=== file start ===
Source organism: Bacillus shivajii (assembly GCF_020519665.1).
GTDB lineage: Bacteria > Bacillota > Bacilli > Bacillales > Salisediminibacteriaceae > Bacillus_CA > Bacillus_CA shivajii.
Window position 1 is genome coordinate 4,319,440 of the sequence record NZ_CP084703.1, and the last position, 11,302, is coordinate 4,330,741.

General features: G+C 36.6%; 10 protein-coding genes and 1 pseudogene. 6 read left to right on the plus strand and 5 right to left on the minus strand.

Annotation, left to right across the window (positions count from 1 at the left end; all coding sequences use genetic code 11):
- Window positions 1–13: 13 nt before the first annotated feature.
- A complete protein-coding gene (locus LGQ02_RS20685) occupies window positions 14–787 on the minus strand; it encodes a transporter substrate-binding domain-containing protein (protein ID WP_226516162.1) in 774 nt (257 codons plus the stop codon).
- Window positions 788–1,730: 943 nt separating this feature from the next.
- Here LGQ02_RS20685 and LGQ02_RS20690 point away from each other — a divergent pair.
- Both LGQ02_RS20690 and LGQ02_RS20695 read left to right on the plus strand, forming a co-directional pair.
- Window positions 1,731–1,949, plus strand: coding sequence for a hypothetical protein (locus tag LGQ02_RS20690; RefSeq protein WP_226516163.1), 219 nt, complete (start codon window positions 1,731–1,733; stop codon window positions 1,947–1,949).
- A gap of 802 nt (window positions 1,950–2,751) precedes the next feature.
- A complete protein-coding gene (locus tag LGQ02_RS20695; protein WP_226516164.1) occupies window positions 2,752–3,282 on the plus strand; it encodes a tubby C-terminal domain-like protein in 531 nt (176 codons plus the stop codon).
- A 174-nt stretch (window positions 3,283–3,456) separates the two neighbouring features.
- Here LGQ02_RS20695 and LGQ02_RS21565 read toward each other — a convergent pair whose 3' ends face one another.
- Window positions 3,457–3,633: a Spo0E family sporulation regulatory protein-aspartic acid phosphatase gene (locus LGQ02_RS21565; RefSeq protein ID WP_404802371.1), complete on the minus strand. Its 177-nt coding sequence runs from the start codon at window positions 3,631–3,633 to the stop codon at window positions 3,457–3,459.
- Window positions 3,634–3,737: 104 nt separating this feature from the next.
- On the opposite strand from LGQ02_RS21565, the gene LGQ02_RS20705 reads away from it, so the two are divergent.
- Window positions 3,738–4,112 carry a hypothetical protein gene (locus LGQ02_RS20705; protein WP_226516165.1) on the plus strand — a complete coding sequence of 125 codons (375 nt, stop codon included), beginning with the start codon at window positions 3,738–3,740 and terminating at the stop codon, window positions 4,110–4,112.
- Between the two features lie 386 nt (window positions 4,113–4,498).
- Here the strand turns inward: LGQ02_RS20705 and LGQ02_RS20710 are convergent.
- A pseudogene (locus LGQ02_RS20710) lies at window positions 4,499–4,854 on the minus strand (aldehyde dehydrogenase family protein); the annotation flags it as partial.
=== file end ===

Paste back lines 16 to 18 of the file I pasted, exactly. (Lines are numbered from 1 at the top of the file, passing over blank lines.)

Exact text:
- Window positions 3,457–3,633: a Spo0E family sporulation regulatory protein-aspartic acid phosphatase gene (locus LGQ02_RS21565; RefSeq protein ID WP_404802371.1), complete on the minus strand. Its 177-nt coding sequence runs from the start codon at window positions 3,631–3,633 to the stop codon at window positions 3,457–3,459.
- Window positions 3,634–3,737: 104 nt separating this feature from the next.
- On the opposite strand from LGQ02_RS21565, the gene LGQ02_RS20705 reads away from it, so the two are divergent.